Municipal Wastewater and Pecan Shells

Linda Benedict  |  4/5/2005 1:15:03 AM

Rishipal R. Bansode, Jack N. Losso, Wayne E. Marshall, Ramu M Rao and Ralph J. Porter

Increased water demand in the face of an essentially fixed fresh water supply and increased pollution of existing supplies by inadequately treated waste discharge have been identified as problems in Louisiana. The purpose of this study was to determine the effectiveness of treating contaminated water such as municipal wastewater with a by-product of tree nut production in Louisiana, namely, pecan shells.

Municipal wastewater is characterized by its physical attributes as well as its organic and inorganic contaminants. Physical attributes include color, odor and turbidity caused by dissolved or suspended solids. Organic contaminants include dissolved volatile organic com-pounds (VOCs), which include phenols, chlorobenzene, hydro-carbons and dissolved or non-dissolved non-volatile organic compounds designated as chemical oxygen demand (COD). Inorganic contaminants may include compounds of trace metals such as copper, zinc and lead.

Production and processing of pecans in Louisiana is estimated to generate nearly 6 million poundsof shells annually. Although some pecan shells have found limited applications in landscape mulch, most are discarded, creating a significant environmental problem.

LSU AgCenter research has demonstrated that pecan shells can be converted to granular activated carbons, which can be used to effectively treat contaminated water such as municipal wastewater and can be manufactured at a compet-itive price of $1.20 to $1.40 per pound compared to more than $2 per pound for some coal-based commercial carbons, which are widely used in water purification.

The process of adsorption as practiced by activated carbons involves attraction of the molecules to be adsorbed to the inner surface of the carbon pores. Since activated carbons have considerable surface area, they can attract a significant quantity of adsorbing material.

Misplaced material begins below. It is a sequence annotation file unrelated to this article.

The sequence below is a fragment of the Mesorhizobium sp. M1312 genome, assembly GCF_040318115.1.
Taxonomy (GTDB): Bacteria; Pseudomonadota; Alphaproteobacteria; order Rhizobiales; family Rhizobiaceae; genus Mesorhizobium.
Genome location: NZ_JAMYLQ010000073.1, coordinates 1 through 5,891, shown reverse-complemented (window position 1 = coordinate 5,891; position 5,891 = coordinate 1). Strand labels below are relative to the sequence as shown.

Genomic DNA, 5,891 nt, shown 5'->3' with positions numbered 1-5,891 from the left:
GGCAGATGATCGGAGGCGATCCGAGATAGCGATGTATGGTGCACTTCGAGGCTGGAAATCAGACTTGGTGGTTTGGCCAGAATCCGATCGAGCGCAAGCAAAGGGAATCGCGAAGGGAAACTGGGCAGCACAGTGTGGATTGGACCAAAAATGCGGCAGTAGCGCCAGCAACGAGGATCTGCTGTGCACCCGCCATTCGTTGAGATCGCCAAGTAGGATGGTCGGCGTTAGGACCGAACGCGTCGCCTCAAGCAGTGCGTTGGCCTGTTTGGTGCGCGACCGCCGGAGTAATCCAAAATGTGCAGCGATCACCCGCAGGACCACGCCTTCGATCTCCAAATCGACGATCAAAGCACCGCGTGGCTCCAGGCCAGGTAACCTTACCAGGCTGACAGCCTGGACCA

The advantage of using agricultural by-products as raw materials for manufacturing activated carbon is that these raw materials are renewable and potentially less expensive to manufacture. Furthermore, the use of Louisiana’s pecan shells as feedstock for carbon pro-duction would add value to the shells, turn the shells into value-added commodities and reduce waste disposal costs
for the shellers.

Commercial granular activated carbons, which are mostly produced from bituminous coal, are extensively used as filter beds in treatment of municipal wastewater. The wastewater flows through these filter beds, and organic and some inor-ganic pollutants are adsorbed on the surface of the carbon. When the carbon becomes loaded with the adsorbed molecules and loses its adsorptive ability, it is removed from the filtra-tion beds and regenerated. The advantages of using activated carbons in treatment of wastewater as opposed to conventional biological treatment include less land used in the treatment process, a higher level of treatment efficiency, reduced sensitivity to daily flow variations, and greater flexibility in design and operation of the treatment facility.